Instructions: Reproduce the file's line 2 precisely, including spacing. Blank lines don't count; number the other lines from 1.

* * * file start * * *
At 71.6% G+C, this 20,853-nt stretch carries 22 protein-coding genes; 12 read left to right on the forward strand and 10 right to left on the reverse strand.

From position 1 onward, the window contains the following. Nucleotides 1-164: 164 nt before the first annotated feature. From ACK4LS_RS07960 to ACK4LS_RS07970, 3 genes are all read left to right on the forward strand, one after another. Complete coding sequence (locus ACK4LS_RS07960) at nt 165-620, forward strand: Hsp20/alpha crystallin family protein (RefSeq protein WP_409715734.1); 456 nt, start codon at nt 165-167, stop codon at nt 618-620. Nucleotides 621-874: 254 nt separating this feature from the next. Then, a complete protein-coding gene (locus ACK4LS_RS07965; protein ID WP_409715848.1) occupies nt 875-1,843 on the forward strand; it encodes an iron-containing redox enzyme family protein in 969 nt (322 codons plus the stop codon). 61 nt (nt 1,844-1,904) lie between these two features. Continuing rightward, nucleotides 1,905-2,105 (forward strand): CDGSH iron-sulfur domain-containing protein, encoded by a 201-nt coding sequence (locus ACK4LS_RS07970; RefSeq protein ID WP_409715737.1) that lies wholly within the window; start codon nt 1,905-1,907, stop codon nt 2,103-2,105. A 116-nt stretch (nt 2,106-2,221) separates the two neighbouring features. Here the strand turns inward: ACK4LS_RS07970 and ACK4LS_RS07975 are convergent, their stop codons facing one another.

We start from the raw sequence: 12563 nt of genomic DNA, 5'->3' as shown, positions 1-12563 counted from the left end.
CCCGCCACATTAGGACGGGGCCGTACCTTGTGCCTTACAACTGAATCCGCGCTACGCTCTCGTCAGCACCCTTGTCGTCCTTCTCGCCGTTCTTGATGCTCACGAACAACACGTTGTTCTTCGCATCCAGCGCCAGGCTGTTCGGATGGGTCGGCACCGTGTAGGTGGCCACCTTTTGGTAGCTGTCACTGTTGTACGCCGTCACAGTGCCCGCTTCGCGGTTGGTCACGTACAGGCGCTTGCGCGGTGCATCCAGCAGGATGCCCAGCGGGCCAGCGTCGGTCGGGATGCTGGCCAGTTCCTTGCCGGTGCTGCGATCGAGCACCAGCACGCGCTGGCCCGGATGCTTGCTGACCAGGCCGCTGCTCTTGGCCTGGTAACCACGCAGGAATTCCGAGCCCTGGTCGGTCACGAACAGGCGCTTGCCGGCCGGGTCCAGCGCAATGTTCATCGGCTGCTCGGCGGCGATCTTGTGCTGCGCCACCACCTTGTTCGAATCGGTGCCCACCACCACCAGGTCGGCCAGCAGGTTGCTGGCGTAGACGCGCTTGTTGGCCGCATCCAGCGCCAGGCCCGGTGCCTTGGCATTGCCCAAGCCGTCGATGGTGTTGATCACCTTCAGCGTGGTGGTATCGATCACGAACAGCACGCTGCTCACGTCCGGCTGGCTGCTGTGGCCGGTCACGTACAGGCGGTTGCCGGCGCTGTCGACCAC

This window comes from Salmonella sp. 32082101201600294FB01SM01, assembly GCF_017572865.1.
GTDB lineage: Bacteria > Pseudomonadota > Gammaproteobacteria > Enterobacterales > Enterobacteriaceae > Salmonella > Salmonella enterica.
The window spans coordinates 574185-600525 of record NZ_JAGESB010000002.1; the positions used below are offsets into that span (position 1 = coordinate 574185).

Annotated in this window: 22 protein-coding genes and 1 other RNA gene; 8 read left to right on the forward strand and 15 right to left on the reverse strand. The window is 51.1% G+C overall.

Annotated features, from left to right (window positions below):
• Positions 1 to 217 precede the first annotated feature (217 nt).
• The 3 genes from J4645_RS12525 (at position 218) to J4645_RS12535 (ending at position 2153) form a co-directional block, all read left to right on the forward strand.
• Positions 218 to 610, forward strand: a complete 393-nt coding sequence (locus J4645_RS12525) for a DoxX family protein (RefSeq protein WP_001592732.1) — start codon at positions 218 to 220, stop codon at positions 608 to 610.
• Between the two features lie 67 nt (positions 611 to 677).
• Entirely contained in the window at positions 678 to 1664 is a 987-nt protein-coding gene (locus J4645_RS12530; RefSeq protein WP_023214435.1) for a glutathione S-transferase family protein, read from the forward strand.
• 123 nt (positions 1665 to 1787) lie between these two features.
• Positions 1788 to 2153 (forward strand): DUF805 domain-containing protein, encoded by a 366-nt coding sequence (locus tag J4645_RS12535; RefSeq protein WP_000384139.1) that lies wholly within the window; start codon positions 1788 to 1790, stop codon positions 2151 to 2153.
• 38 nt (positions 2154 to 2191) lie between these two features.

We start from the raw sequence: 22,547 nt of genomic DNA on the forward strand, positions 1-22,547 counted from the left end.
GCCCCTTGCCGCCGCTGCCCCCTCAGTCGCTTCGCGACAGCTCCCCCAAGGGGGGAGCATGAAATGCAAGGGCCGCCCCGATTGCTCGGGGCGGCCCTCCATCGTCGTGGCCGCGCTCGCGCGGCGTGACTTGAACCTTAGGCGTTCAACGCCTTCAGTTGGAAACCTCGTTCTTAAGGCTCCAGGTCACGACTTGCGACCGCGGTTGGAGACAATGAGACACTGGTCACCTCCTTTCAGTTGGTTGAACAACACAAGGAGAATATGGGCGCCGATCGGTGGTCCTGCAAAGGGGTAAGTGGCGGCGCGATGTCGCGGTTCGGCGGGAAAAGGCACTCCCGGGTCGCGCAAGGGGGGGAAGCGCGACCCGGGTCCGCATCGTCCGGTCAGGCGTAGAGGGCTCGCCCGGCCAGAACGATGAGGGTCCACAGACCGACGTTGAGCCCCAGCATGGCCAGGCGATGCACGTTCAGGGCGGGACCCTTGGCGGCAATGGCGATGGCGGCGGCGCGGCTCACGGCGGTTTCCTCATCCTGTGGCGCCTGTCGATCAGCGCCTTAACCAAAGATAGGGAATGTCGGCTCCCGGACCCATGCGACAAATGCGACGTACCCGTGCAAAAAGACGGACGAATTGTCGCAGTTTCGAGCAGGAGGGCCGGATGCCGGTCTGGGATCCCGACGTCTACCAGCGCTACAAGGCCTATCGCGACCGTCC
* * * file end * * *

From position 1 onward, the window contains the following. Nucleotides 1-164: 164 nt before the first annotated feature. From ACK4LS_RS07960 to ACK4LS_RS07970, 3 genes are all read left to right on the forward strand, one after another. Complete coding sequence (locus ACK4LS_RS07960) at nt 165-620, forward strand: Hsp20/alpha crystallin family protein (RefSeq protein WP_409715734.1); 456 nt, start codon at nt 165-167, stop codon at nt 618-620. Nucleotides 621-874: 254 nt separating this feature from the next. Then, a complete protein-coding gene (locus ACK4LS_RS07965; protein ID WP_409715848.1) occupies nt 875-1,843 on the forward strand; it encodes an iron-containing redox enzyme family protein in 969 nt (322 codons plus the stop codon). 61 nt (nt 1,844-1,904) lie between these two features. Continuing rightward, nucleotides 1,905-2,105 (forward strand): CDGSH iron-sulfur domain-containing protein, encoded by a 201-nt coding sequence (locus ACK4LS_RS07970; RefSeq protein ID WP_409715737.1) that lies wholly within the window; start codon nt 1,905-1,907, stop codon nt 2,103-2,105. A 116-nt stretch (nt 2,106-2,221) separates the two neighbouring features. Here the strand turns inward: ACK4LS_RS07970 and ACK4LS_RS07975 are convergent, their stop codons facing one another.